Proven advertising ideas to get more people to buy from you, visit you or know about you. Not to mention plenty of tips on creating successful copy, layout and images. All filtered through the thick haze of classic rock lore.

Saturday, January 20, 2007

How to prove you're not an English-mangling monster to those who think copywriting is something lawyers do




What our third grade teachers taught us about writing isn't necessarily true today. Especially in copywriting and other types of persuasive writing. Which is why it's often perfectly acceptable to write in fragments. It's also okay, if not preferable, to end sentences with prepositions. Or to start sentences with "and" or "or." And, of course, contractions are our friends.

I know you know all this. But there will be times when you need to show your crisp copywriting to your boss or client (either external or internal), and you may get the usual resistance: "You can't start a sentence with 'and.' And you can't end a sentence with a preposition. And don't use contractions; it doesn't sound professional."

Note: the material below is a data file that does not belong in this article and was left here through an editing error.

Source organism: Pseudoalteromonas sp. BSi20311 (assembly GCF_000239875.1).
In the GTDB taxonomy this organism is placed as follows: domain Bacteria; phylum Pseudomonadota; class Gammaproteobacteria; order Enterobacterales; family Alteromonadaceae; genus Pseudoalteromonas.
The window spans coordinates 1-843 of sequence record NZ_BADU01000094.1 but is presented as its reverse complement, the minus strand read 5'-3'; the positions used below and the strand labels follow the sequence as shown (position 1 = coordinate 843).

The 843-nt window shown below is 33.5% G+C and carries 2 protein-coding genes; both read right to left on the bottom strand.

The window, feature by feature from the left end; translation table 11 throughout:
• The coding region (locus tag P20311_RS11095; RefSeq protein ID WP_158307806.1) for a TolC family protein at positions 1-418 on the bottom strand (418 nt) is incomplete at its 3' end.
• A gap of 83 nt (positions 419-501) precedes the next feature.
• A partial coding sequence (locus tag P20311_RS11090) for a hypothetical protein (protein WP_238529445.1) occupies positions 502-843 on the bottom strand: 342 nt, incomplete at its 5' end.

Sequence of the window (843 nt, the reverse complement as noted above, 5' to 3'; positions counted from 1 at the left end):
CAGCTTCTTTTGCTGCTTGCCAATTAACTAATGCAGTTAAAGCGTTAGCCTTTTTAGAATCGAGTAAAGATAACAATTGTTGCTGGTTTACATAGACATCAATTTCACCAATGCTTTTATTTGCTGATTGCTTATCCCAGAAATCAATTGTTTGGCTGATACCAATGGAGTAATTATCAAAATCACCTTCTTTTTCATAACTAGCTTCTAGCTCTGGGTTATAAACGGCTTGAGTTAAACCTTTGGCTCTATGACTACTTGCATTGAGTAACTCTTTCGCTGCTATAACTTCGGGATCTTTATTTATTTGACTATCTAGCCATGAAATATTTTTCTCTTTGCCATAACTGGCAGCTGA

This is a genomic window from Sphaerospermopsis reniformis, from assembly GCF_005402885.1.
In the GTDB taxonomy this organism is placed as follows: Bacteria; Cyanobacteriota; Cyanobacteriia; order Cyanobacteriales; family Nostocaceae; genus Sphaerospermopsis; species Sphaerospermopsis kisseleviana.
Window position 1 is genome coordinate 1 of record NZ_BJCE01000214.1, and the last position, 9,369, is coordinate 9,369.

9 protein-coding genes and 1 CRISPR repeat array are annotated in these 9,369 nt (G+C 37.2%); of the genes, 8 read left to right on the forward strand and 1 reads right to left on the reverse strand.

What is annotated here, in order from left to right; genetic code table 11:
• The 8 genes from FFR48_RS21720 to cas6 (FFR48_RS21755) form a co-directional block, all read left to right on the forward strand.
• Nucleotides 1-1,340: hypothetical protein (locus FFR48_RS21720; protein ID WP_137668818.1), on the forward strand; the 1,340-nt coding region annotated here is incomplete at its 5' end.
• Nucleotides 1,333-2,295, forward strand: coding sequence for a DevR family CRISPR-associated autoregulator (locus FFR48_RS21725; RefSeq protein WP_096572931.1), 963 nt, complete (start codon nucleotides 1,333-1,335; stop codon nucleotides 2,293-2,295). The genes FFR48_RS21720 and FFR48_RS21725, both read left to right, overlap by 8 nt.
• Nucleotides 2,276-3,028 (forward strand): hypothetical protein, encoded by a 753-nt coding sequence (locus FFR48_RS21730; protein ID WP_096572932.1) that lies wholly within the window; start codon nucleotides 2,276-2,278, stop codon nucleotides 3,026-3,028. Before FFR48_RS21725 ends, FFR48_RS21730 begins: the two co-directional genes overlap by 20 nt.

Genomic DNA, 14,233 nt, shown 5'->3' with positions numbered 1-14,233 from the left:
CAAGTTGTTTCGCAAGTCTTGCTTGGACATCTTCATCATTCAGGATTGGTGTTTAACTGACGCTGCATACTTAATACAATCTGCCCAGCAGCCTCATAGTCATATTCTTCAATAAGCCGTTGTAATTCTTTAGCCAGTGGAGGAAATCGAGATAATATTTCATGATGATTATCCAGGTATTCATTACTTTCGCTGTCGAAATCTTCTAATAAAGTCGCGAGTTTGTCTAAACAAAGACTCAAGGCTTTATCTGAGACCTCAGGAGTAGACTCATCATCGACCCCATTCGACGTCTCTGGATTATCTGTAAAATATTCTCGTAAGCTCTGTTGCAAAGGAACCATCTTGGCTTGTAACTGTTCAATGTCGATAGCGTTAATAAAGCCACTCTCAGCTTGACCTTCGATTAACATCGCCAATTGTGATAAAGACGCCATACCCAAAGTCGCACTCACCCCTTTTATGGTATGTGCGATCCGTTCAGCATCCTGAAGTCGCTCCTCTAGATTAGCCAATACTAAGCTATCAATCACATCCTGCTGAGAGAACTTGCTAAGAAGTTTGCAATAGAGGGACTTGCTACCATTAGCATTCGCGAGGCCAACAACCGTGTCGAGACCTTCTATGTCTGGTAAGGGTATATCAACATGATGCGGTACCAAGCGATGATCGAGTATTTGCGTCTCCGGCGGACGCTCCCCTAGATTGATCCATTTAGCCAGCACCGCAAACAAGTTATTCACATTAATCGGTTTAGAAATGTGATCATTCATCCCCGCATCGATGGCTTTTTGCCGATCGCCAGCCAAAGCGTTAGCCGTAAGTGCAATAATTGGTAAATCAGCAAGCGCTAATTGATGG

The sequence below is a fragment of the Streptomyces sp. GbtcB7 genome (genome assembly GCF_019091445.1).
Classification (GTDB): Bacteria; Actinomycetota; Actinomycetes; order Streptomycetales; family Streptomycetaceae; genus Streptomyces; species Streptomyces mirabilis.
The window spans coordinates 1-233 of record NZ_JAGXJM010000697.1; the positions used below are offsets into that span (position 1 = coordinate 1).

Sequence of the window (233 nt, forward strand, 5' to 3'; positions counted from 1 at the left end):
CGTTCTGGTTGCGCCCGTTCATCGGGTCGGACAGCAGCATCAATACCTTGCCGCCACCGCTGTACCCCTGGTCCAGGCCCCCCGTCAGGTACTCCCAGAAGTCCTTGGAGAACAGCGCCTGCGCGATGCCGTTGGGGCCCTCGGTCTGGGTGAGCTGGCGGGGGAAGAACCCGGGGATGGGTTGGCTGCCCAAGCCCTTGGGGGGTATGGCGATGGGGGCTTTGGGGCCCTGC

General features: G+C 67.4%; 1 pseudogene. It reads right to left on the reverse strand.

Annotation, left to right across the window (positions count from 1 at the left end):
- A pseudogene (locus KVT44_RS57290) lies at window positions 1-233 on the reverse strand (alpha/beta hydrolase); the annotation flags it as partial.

So how do you prove they're wrong and you're not some English-mangling monster? Just use this simple tactic that has worked for me every time: come armed with reprints of ads or brochures from the company's competitors that are chock full of fragments, contractions and sentences that end with prepositions and start with "and."

You may also want to remind your boss or client that truly persuasive writing must be personal. It must sound like how friends talk to each other in the living room or at a restaurant -- concisely, passionately and with little regard for many of the grammatical rules we learned in third grade.


2 comments:

Ross Gordon said...

This is a great one. I had a client who went berzerk when i showed him a rough draft of copy and many sentences started with "ands" and "Buts". Needless to say he found someone else to write his copy. The result? Let's just say that unless you have a law degree, you won't find any enjoyment reading the copy on his website.

Charlie said...

Great blog, Mr. Lyle... or should I say Grape Blog?